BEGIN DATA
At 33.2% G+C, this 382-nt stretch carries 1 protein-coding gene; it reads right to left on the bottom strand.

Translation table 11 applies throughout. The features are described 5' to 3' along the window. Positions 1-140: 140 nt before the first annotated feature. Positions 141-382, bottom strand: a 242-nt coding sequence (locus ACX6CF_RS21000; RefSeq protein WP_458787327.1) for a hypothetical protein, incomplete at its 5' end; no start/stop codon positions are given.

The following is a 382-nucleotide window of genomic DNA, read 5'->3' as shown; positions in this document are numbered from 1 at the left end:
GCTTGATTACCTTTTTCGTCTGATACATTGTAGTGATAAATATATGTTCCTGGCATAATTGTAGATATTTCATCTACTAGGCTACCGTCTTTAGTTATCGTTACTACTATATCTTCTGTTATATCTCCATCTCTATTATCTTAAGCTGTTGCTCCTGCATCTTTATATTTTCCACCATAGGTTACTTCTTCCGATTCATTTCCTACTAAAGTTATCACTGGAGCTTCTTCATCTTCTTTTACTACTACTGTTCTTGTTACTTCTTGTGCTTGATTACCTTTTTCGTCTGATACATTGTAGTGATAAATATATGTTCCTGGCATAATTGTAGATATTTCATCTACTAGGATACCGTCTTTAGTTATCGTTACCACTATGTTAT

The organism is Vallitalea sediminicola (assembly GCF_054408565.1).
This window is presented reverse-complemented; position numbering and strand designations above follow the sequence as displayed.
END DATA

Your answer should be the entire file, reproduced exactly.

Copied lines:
At 33.2% G+C, this 382-nt stretch carries 1 protein-coding gene; it reads right to left on the bottom strand.

Translation table 11 applies throughout. The features are described 5' to 3' along the window. Positions 1-140: 140 nt before the first annotated feature. Positions 141-382, bottom strand: a 242-nt coding sequence (locus ACX6CF_RS21000; RefSeq protein WP_458787327.1) for a hypothetical protein, incomplete at its 5' end; no start/stop codon positions are given.

The following is a 382-nucleotide window of genomic DNA, read 5'->3' as shown; positions in this document are numbered from 1 at the left end:
GCTTGATTACCTTTTTCGTCTGATACATTGTAGTGATAAATATATGTTCCTGGCATAATTGTAGATATTTCATCTACTAGGCTACCGTCTTTAGTTATCGTTACTACTATATCTTCTGTTATATCTCCATCTCTATTATCTTAAGCTGTTGCTCCTGCATCTTTATATTTTCCACCATAGGTTACTTCTTCCGATTCATTTCCTACTAAAGTTATCACTGGAGCTTCTTCATCTTCTTTTACTACTACTGTTCTTGTTACTTCTTGTGCTTGATTACCTTTTTCGTCTGATACATTGTAGTGATAAATATATGTTCCTGGCATAATTGTAGATATTTCATCTACTAGGATACCGTCTTTAGTTATCGTTACCACTATGTTAT

The organism is Vallitalea sediminicola (assembly GCF_054408565.1).
This window is presented reverse-complemented; position numbering and strand designations above follow the sequence as displayed.